Friday, December 4, 2015

Elysium Film Review


That Pie in the Sky

Elysium is an extremely violent sci-fi action film that satisfies half of the time. Whenever Matt Damon is on screen you’re sure to be in for the movie’s best sequences, but with a thousand subplots running alongside the main narrative, the film feels cluttered. You never really get a chance to feel for Max the way you felt for Wikus in District 9, and the rest of the film’s characters lack heart. The action, special effects, and overall aesthetic are great, and bring the dystopian vision of the future to life, and Matt Damon’s performance is fantastic. However, the small flaws in this film are like a hundred little papercuts, and nag at the whole experience.

After the smashing success of his first ever feature film, District 9, director Neill Blomkamp has followed it up with another social commentary meets explosive sci-fi action flick. This time the year is 2159. The rich and powerful have left Earth and built a utopia on a space station called Elysium. On Elysium, there is no disease thanks to special med tables that can heal any ailment from cancer to severe trauma. Sadly, it’s only the 1% that get to enjoy the pleasures of Elysium, and the rest of the human race is confined to an ever crowded, and dirty Earth.

In the ruins of Los Angeles lives an ex-con named Max DeCosta (Matt Damon), who is doing everything he can to turn over a new leaf and set his life in order. His mile long rap sheet, however, makes him prone to constant harassment from the Earth’s robotic police forces. His arm is broken in an encounter with the police, and because of this, he makes a costly mistake at his risky assembly line job. Exposed to lethal amounts of radiation, Max becomes desperate, and turns to his former colleagues in crime. Max becomes a vital piece in his boss Spider’s (Wagner Moura) plan to infiltrate Elysium, when a metal exoskeleton is grafted to his body, giving him super strength. Soon, Max finds himself hunting his old boss from the factory for codes that would grant him access to the life saving med tables on Elysium.

When it comes to sci-fi action, Blomkamp has a special knack for upping the gore and realism. Much like in District 9, the action scenes in this film are swift and bloody, which makes this film an awesome and exciting spectacle to behold at times. However, the main plot is often broken up by horrible subplots that serve to give backstory or a different perspective, but often just feel totally unnecessary. There’s a good chunk of this film dedicated to Max’s relationship with his childhood girlfriend Frey, that just feels shoehorned in to try and make Max more relateable. The subplots are also often marred by the film’s worst acting.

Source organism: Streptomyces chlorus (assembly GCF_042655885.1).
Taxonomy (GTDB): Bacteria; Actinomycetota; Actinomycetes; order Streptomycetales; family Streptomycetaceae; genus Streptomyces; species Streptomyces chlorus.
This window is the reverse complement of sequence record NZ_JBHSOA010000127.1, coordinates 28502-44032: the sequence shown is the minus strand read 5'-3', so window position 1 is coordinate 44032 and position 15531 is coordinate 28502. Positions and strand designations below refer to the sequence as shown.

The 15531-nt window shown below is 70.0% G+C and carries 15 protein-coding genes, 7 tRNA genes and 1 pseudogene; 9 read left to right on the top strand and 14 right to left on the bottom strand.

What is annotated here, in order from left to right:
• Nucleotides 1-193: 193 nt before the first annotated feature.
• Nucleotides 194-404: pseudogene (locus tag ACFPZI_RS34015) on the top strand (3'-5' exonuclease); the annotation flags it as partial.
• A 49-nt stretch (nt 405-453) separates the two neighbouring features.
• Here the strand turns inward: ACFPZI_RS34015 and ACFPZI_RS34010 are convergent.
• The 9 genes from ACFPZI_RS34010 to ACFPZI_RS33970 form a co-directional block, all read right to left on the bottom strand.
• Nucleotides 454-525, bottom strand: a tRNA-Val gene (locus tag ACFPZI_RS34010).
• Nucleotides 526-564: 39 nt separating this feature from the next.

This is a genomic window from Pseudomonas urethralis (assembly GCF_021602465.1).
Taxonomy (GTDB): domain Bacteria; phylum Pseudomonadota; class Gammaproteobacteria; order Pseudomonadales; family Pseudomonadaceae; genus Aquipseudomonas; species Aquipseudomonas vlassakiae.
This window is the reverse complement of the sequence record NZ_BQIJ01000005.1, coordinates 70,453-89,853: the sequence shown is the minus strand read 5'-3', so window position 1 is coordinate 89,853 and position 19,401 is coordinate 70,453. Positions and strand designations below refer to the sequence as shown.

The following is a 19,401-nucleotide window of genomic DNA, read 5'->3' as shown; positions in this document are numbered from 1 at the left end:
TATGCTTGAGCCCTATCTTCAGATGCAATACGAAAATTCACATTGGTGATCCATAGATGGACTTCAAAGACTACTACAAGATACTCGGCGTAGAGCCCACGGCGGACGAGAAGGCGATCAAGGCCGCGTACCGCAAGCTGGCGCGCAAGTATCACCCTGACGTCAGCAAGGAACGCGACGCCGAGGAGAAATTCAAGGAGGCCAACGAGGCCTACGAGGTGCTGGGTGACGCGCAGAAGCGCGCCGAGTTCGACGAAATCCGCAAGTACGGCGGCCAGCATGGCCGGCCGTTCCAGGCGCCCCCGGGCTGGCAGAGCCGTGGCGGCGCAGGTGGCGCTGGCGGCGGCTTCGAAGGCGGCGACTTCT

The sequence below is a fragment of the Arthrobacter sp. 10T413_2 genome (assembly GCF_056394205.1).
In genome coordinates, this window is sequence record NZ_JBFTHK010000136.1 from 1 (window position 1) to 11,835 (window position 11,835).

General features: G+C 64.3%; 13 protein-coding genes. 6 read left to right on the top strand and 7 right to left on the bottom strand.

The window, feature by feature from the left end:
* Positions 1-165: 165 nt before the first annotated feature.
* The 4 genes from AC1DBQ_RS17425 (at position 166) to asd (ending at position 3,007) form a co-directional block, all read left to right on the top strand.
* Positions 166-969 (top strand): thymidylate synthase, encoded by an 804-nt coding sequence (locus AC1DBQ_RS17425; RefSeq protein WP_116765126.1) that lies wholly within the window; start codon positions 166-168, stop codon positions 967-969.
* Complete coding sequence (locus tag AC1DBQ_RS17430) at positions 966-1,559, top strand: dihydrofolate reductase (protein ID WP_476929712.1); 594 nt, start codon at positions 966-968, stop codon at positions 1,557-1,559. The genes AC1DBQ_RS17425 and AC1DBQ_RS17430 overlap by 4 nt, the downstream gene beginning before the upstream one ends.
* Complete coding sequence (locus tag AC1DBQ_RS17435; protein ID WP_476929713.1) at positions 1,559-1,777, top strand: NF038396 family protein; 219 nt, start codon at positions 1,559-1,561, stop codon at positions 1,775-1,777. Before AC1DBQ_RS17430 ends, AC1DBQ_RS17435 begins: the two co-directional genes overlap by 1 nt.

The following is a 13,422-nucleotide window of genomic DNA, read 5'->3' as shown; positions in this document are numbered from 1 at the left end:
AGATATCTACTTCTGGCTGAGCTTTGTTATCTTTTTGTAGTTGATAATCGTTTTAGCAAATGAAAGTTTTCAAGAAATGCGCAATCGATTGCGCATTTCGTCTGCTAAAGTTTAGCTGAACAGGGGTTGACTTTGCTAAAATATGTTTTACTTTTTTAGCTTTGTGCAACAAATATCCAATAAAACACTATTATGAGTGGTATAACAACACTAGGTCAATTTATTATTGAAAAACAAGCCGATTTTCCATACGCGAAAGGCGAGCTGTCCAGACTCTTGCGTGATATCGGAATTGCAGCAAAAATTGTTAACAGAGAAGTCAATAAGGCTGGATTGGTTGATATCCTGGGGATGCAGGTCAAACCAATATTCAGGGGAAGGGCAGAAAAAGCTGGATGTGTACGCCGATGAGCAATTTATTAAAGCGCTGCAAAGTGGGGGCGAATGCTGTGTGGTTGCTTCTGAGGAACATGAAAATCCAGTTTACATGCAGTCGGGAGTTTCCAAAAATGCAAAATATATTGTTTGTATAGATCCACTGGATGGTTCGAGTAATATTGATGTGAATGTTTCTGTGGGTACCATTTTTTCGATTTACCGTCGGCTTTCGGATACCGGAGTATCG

Jodie Foster is simply awful as the cold, calculating Secretary of Defense Delacourt. There are times when she audibly falls out of her faux French accent and her arc is cut abruptly and nonsensically short. Sharlto Copley (Wikus from District 9)once again finds himself under Neill Blomkamp’s command as the ruthless Agent Kruger, a freelance paramilitary specialist working secretly for Delacourt. He has some great moments in this film, but he also is a totally one dimensional character who lives only to be the evilest of bastards, and his sudden change in motivation towards the film’s conclusion is laughable.

Once again, Blomkamp demonstrates his incredible talent for creating a world, and the environments of Earth and Elysium are the real showstoppers here. His version of Earth looks and feels like District 9. Everything is ragged and torn apart, and Elysium is reminiscent of 1950’s America, with its picture perfect suburban neighborhoods and subtle undercurrent of corruption. Both environments serve the subtext of the story well, and bring Blomkamp’s dystopia to life. Once again, the CG department that brought the Prawns to life brings Elysium’s robotic police forces, and other futuristic devices convincingly to the screen.

Overall, Elysium is enjoyable, and one of the better science fiction films this summer, but the small flaws and weak subplots drag this film below the high bar set by District 9. Definitely give it a try, as what’s good about the film is enough to make it worthwhile, but don’t expect something truly amazing.

Score: 7.9

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